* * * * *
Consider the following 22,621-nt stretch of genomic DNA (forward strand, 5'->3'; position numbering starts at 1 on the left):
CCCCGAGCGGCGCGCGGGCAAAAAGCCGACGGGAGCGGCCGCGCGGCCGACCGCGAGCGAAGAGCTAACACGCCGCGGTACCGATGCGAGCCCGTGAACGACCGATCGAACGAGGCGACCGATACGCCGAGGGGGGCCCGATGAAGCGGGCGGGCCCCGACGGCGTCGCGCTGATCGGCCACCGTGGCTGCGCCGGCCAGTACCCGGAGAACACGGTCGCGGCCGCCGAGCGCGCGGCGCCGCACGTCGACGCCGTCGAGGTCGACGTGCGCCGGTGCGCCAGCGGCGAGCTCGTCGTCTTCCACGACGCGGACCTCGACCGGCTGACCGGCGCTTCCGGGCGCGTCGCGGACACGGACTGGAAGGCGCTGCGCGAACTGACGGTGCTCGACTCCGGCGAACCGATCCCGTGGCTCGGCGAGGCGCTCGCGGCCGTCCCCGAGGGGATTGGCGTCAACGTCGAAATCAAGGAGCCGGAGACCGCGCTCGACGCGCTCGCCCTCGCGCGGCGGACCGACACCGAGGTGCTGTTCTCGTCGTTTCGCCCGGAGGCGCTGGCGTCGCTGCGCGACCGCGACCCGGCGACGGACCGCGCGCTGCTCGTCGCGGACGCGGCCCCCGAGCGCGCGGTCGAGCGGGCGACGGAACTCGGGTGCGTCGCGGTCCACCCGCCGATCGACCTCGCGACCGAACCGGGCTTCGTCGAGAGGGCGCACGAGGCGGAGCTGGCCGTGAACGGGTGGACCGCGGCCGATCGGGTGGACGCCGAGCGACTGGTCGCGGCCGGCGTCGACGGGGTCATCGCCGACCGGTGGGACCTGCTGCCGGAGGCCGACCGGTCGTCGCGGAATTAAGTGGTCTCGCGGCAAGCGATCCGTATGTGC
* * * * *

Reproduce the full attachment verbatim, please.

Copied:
Consider the following 22,621-nt stretch of genomic DNA (forward strand, 5'->3'; position numbering starts at 1 on the left):
CCCCGAGCGGCGCGCGGGCAAAAAGCCGACGGGAGCGGCCGCGCGGCCGACCGCGAGCGAAGAGCTAACACGCCGCGGTACCGATGCGAGCCCGTGAACGACCGATCGAACGAGGCGACCGATACGCCGAGGGGGGCCCGATGAAGCGGGCGGGCCCCGACGGCGTCGCGCTGATCGGCCACCGTGGCTGCGCCGGCCAGTACCCGGAGAACACGGTCGCGGCCGCCGAGCGCGCGGCGCCGCACGTCGACGCCGTCGAGGTCGACGTGCGCCGGTGCGCCAGCGGCGAGCTCGTCGTCTTCCACGACGCGGACCTCGACCGGCTGACCGGCGCTTCCGGGCGCGTCGCGGACACGGACTGGAAGGCGCTGCGCGAACTGACGGTGCTCGACTCCGGCGAACCGATCCCGTGGCTCGGCGAGGCGCTCGCGGCCGTCCCCGAGGGGATTGGCGTCAACGTCGAAATCAAGGAGCCGGAGACCGCGCTCGACGCGCTCGCCCTCGCGCGGCGGACCGACACCGAGGTGCTGTTCTCGTCGTTTCGCCCGGAGGCGCTGGCGTCGCTGCGCGACCGCGACCCGGCGACGGACCGCGCGCTGCTCGTCGCGGACGCGGCCCCCGAGCGCGCGGTCGAGCGGGCGACGGAACTCGGGTGCGTCGCGGTCCACCCGCCGATCGACCTCGCGACCGAACCGGGCTTCGTCGAGAGGGCGCACGAGGCGGAGCTGGCCGTGAACGGGTGGACCGCGGCCGATCGGGTGGACGCCGAGCGACTGGTCGCGGCCGGCGTCGACGGGGTCATCGCCGACCGGTGGGACCTGCTGCCGGAGGCCGACCGGTCGTCGCGGAATTAAGTGGTCTCGCGGCAAGCGATCCGTATGTGC